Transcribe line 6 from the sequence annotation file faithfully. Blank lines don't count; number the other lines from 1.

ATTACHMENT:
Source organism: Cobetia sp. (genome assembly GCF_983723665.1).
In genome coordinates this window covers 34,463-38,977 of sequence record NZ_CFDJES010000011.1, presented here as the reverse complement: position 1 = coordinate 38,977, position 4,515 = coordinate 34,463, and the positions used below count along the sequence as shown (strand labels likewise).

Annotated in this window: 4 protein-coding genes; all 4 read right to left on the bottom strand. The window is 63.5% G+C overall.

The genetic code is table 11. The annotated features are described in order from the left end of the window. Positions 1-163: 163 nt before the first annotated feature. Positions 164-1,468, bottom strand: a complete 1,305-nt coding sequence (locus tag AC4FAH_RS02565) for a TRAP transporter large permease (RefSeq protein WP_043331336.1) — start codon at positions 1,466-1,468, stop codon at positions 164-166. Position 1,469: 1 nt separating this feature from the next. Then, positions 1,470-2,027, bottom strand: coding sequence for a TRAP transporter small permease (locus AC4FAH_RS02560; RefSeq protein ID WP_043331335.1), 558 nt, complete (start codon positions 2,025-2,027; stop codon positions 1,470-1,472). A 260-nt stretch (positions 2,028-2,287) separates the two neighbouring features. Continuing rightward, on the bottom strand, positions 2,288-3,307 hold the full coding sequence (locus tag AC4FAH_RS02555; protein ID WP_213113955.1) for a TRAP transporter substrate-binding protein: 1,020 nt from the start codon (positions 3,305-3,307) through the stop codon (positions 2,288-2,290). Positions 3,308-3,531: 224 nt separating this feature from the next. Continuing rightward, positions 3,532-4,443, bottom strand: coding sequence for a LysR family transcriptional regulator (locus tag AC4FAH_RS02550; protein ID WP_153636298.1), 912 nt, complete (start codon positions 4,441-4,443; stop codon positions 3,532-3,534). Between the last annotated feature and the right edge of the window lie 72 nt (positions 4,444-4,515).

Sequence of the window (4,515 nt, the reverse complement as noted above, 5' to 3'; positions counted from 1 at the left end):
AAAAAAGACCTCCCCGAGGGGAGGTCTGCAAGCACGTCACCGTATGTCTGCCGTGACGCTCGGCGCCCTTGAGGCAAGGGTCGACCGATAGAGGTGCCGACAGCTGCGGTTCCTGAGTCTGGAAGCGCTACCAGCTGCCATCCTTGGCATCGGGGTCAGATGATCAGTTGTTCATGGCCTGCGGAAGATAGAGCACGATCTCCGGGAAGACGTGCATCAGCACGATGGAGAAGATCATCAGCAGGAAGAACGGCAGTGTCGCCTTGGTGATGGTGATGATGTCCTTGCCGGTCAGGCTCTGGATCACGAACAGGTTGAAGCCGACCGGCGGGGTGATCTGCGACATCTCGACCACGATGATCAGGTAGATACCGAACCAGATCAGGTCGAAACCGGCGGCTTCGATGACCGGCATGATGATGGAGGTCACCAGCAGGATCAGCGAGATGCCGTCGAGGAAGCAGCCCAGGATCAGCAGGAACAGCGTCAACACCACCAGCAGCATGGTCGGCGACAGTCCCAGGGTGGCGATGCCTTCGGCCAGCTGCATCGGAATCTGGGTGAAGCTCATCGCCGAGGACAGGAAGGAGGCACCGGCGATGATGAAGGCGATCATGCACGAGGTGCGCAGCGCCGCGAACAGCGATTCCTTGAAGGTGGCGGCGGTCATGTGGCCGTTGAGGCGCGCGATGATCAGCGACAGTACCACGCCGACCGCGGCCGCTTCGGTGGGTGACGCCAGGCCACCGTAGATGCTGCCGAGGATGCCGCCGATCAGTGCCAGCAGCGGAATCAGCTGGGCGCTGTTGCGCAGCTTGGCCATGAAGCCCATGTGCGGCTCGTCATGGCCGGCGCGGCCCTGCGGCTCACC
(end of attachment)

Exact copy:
AAAAAAGACCTCCCCGAGGGGAGGTCTGCAAGCACGTCACCGTATGTCTGCCGTGACGCTCGGCGCCCTTGAGGCAAGGGTCGACCGATAGAGGTGCCGACAGCTGCGGTTCCTGAGTCTGGAAGCGCTACCAGCTGCCATCCTTGGCATCGGGGTCAGATGATCAGTTGTTCATGGCCTGCGGAAGATAGAGCACGATCTCCGGGAAGACGTGCATCAGCACGATGGAGAAGATCATCAGCAGGAAGAACGGCAGTGTCGCCTTGGTGATGGTGATGATGTCCTTGCCGGTCAGGCTCTGGATCACGAACAGGTTGAAGCCGACCGGCGGGGTGATCTGCGACATCTCGACCACGATGATCAGGTAGATACCGAACCAGATCAGGTCGAAACCGGCGGCTTCGATGACCGGCATGATGATGGAGGTCACCAGCAGGATCAGCGAGATGCCGTCGAGGAAGCAGCCCAGGATCAGCAGGAACAGCGTCAACACCACCAGCAGCATGGTCGGCGACAGTCCCAGGGTGGCGATGCCTTCGGCCAGCTGCATCGGAATCTGGGTGAAGCTCATCGCCGAGGACAGGAAGGAGGCACCGGCGATGATGAAGGCGATCATGCACGAGGTGCGCAGCGCCGCGAACAGCGATTCCTTGAAGGTGGCGGCGGTCATGTGGCCGTTGAGGCGCGCGATGATCAGCGACAGTACCACGCCGACCGCGGCCGCTTCGGTGGGTGACGCCAGGCCACCGTAGATGCTGCCGAGGATGCCGCCGATCAGTGCCAGCAGCGGAATCAGCTGGGCGCTGTTGCGCAGCTTGGCCATGAAGCCCATGTGCGGCTCGTCATGGCCGGCGCGGCCCTGCGGCTCACC